Back in the day, a colleague and I setup a forum to discuss cyberpunk issues. Void-Shockz had its moments, but in recent months it has become nothing but a quiet graveyard; haunted only by spammers and silent visitors.

Well, it's time to call it a day, so we're closing it down. This is the official funereal pronouncement on Void-Shockz. Sad

Meanwhile, life goes on. William Gibson is still alive and well, and so are all the other comrades.

One of the primary facets of cyberpunk is virtual reality, a virtual world you can immerse yourself in. We haven't quite got there yet, but we edge ever closer. The three aspects of technology that must evolve in whatever the tripartite equivalent of a tandem is, are computing power, programming techniques and the communication infrastructure.

If this is even vaguely interesting to you, then you might enjoy the following two entries (on The Techie Blog) :

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Posted by Fuzzyman on 2006-07-28 23:58:40 | |
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The Eternals

emoticon:fish My favourite graphic novelist (who also happens to be one of my favourite authors) has a new series coming out. Of course I'm talking about Neil Gaiman, (the writer of MirrorMask).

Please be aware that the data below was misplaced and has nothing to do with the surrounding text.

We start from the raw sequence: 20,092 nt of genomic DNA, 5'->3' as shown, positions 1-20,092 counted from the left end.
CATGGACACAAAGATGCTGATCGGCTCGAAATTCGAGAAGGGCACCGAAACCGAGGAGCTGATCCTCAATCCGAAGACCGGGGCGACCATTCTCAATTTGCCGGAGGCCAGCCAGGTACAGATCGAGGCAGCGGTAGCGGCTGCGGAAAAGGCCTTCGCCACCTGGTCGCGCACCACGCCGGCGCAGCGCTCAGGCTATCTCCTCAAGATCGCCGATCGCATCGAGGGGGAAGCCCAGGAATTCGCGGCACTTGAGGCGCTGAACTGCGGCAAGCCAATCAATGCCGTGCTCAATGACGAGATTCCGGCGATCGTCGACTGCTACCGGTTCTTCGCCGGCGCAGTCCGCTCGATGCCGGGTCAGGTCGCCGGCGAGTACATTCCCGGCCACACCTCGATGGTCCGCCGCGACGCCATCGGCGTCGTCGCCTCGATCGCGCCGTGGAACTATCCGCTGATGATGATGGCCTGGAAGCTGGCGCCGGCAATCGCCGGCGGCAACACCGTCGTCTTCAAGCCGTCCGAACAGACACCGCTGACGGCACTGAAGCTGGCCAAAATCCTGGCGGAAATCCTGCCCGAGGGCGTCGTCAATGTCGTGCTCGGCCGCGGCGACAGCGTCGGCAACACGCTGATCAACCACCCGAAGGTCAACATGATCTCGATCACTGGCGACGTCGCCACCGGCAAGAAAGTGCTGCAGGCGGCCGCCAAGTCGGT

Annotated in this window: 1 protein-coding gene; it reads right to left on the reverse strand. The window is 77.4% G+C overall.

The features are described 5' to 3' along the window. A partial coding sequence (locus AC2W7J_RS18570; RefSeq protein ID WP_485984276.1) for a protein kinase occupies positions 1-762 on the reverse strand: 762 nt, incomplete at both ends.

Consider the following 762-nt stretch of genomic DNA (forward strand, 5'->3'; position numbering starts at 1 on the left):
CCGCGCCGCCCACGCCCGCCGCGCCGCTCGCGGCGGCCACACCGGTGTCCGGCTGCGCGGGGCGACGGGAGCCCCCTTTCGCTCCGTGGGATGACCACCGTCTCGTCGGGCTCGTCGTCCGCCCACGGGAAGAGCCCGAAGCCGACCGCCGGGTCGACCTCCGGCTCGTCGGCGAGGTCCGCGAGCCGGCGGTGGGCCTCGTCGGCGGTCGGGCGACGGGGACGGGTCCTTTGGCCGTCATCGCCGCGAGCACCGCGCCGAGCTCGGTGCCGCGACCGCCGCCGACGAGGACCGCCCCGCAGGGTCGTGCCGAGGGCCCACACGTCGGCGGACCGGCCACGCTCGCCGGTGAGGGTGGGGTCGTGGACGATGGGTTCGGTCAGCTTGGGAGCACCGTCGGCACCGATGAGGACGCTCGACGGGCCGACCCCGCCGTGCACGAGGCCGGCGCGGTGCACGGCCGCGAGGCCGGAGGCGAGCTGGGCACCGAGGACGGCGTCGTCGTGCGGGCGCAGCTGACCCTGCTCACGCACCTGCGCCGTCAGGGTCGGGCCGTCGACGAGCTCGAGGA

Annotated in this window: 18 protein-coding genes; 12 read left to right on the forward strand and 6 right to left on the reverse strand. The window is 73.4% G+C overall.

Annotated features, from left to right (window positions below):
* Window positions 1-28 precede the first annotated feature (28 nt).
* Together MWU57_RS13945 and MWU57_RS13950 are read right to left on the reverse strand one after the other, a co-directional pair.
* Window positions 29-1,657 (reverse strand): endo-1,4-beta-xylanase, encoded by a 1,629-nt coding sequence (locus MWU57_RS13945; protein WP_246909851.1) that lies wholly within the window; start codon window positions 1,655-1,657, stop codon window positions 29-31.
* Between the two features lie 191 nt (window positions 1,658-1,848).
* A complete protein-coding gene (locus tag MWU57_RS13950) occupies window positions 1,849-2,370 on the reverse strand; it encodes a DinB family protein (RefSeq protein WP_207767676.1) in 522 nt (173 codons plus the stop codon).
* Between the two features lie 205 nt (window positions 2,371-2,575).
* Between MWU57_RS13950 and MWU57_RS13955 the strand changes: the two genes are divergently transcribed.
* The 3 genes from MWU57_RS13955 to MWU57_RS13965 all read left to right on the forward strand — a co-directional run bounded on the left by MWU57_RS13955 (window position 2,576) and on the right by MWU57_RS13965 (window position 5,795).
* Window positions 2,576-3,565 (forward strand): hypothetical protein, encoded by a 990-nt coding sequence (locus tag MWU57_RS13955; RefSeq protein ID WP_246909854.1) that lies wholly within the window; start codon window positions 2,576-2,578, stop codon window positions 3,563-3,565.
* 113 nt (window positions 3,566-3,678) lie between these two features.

Marvel Comics has released preview pages from "Eternals" #1, and it is due to ship on June 21st.

The Eternals

You are thousands of years old. You have amazing powers. You have watched civilizations rise and fall-- so why does no one remember any of this? Bestselling Author Neil Gaiman (Marvel: 1602, Anansi Boys, Sandman) is joined by superstar artist John Romita Jr. (Amazing Spider-Man, Wolverine) to bring you the eagerly-awaited event of 2006-ETERNALS!! Ike Harris has dreams of adventures, love affairs and betrayals, but no one involved remembers or believes him. And who is trying to kill him to keep him from talking about it?


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Posted by Fuzzyman on 2006-06-01 01:48:59 | |


Cyberpunk in the Library

emoticon:dove The excellent Bridge Trilogy by William Gibson has long been available from the Cyberpunk Library. Now thanks to the work of Joao Lobato and Vicente Espinoza, they have been proof read, and are available for download separately :

The Work of William Gibson

If you've never read Virtual Light, Idoru and All Tomorrow's Parties, then they're well worth a read. Excellent stuff. Smile

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Posted by Fuzzyman on 2006-05-27 21:20:56 | |
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The Old Blog Archives

There was so much ancient wisdom distilled into my old blog, that I couldn't let it just creep ignominiously into the pages of cyber-history. More to the point I'm still getting some hits from google with the old entries. Here are the archives of my previous Blogger based blog.

The Old Voidspace BlogThe Old Techie Blog